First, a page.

Rest in Peace, Knuckles 1999 – 2021

Posted in 23/11/2021

Knuckles (CGA)

By Patti Ragan, from Center for Great Apes

Losing one of our great ape residents is the most difficult part of our work. This week, our hearts are breaking with the loss of our precious “special needs” chimpanzee, Knuckles.

Knuckles was a true inspiration and one of the sanctuary’s true miracles. Everyone loved him. He thrived in sanctuary care and was a symbol of survival.

Born at a California entertainment facility to a chimpanzee named Boma, it was immediately clear that Knuckles had serious physical challenges. Doctors at the pediatric unit at UCLA diagnosed his condition as cerebral palsy. Due to the severity of the cerebral palsy, he was not expected to live very long. When we were asked to care for Knuckles here, I knew it would be a huge emotional risk to accept him knowing that we may only have a few years with him… but we wanted to give him the best care and as enriched a life as possible during those “few” years.

Knuckles arrived at the Center for Great Apes in 2002 when he was 2 years old. With the devotion, love, and support of the CGA staff and volunteers, he turned 22 years old last month.

When he first arrived at our sanctuary Knuckles was learning to feed himself, but could not walk yet. Over the years, many physical therapists, occupational therapists, volunteers, and staff worked diligently to help him to learn to walk, feed himself, climb, and even swing on swings. He made continual progress over the years with this devoted help, and he loved his caregivers and therapists.

But the most meaningful relationships were those he had with other chimpanzees. First as an infant and juvenile, he played for years with Grub, Kenya, and Noelle. Grub was exceptionally gentle with him clearly aware of Knuckles’ physical limitations. He also had wonderful playdates with Kodua… and then as he grew, our wonderful elder Toddy was his gentle companion for nearly two years.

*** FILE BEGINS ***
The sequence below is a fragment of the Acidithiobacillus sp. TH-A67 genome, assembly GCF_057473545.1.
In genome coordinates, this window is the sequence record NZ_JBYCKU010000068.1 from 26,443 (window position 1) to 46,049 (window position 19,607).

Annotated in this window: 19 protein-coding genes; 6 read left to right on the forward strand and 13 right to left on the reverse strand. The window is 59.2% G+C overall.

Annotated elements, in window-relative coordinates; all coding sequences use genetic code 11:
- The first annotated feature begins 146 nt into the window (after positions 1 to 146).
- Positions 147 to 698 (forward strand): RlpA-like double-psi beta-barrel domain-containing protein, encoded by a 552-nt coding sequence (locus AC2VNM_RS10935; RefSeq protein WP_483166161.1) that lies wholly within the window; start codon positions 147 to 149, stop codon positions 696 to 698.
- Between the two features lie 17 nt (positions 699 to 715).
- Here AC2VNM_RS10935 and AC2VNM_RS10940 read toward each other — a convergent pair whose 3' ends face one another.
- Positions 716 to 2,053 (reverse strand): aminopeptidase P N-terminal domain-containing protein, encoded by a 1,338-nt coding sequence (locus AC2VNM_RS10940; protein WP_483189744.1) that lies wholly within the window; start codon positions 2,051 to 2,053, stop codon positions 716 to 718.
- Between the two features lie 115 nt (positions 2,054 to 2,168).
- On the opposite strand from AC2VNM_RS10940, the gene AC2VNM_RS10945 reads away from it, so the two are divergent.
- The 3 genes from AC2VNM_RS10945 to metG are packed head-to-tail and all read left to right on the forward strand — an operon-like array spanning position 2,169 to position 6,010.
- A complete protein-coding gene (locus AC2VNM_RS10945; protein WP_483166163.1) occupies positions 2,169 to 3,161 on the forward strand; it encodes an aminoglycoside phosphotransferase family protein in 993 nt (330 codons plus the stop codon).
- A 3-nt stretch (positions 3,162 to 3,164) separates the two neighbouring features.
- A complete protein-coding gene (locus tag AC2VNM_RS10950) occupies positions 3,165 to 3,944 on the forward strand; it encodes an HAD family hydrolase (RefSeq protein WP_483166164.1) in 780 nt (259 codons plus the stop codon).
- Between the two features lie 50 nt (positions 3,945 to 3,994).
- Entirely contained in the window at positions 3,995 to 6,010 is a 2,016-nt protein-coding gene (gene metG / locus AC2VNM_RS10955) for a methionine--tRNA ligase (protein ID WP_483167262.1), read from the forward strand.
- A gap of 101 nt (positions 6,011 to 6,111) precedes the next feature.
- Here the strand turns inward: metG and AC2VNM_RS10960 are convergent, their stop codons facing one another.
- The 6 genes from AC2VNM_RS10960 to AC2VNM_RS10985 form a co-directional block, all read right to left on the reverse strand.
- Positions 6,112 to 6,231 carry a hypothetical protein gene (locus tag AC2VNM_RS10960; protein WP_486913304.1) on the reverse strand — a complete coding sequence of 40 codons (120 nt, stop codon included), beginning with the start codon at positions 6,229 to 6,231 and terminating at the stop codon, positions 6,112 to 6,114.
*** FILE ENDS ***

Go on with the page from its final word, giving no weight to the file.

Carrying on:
At a time when we’ve been busily working on getting everything ready to accept eight more chimpanzees from the Wildlife Waystation, the sudden loss of Knuckles leaves a huge void here and brings tremendous grief to our staff, board members, volunteers… and everyone who knew him. He had so many friends and protectors who deeply loved him and who are sharing our sorrow.

But there are 63 other wonderful chimpanzees and orangutans here – and very soon to be 8 more – who need our continued attention and dedication.

Knuckles is at peace now… free from his physical limitations. He was the sweetest blessing, and we celebrate his life with gratitude that he was in our lives for so many years.

In loving memory of our precious Knuckles.

Knuckles’ mother Boma, his grandmother Oopsie, his grandfather Charlie, and many other members of his family were moved to the Center for Great Apes in 2005 — three years after Knuckles arrived.

 If you would like to make a contribution in memory of Knuckles, click